Like many, I'm wary of U.S. military intervention in other nations. I opposed the war in Afghanistan early because, along with the church I served at the time, I felt that U.S. intervention there would be harmful to the civilian population and that the United States would leave Afghanistan in a position similar to that of the Soviet withdrawal, weakened and humbled, without achieving our legitimate goal of defeating the terrorists who attacked the U.S. on 9/11. I also opposed the war with Iraq. Here I had more company as nearly every Christian denomination across the globe that issued a statement concerning the matter opposed invading Iraq. A preemptive war is never legitimate. What is happening in Libya today is not the same as Afghanistan or Iraq. The United Nations, not a U.S.-led coalition under cover of a UN mandate, is working to stop the slaughter of a civilian population. This is what should have occurred in Rwanda.
I'm not sure how other Christian leaders will react. Already, many people I respect have been critical of President Obama and the allied forces attacking Col. Muammar el-Qaddafi and his forces. There are legitimate concerns to be raised about civilian causalities. But I agree with Peter Daou, a former campaign aide to John Kerry and Hillary Clinton, who tweeted tonight: "I don't see a parallel between a war Bush launched based on lies and Obama's action to prevent atrocities in #Libya." So far I have seen no statements from the National Council of Churches or op-ed pieces from religious leaders offering support or criticism. But while I believe that war is always a failure of the human imagination and tainted by sin, I also believe there are times where it can be necessary. Much of my own thinking on the use of violence to protect civilian populations is informed by Samantha Power's book A Problem from Hell: America and the Age of Genocide. Power now works in the Obama Administration. For now, I will offer support and prayers for President Obama, prayers for the allied forces, and prayers for all the people of Libya that the violence there ends quickly and that the civilian population can be free from terror. I extend that prayer for all the people of the world and hope for the day when democratic nations no longer support governments that commitment human rights violations with weapons contracts and other forms of aid that prop up too many corrupt governments.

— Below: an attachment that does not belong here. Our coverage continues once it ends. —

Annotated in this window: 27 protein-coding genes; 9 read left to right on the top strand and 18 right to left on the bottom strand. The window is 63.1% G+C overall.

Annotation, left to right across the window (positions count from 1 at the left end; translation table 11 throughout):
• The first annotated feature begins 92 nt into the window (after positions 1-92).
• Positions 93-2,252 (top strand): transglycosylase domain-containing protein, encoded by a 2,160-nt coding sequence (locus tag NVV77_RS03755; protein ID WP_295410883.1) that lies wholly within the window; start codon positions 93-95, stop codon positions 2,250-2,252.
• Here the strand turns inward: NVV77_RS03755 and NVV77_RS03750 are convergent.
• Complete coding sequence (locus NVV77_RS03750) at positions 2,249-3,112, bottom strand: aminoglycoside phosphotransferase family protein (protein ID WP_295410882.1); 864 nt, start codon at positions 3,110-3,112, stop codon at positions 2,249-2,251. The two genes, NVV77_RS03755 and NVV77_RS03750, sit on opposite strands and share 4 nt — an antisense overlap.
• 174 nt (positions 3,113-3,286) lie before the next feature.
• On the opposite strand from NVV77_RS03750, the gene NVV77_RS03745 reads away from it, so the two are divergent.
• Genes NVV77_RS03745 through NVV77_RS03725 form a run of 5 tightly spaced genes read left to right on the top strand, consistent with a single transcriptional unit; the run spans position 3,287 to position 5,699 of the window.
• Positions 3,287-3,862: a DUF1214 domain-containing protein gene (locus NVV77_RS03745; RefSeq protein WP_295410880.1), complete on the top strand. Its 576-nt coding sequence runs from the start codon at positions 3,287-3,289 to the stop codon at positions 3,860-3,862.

I will also continue to closely monitor the events as they unfold and continue to reassess my views as needed.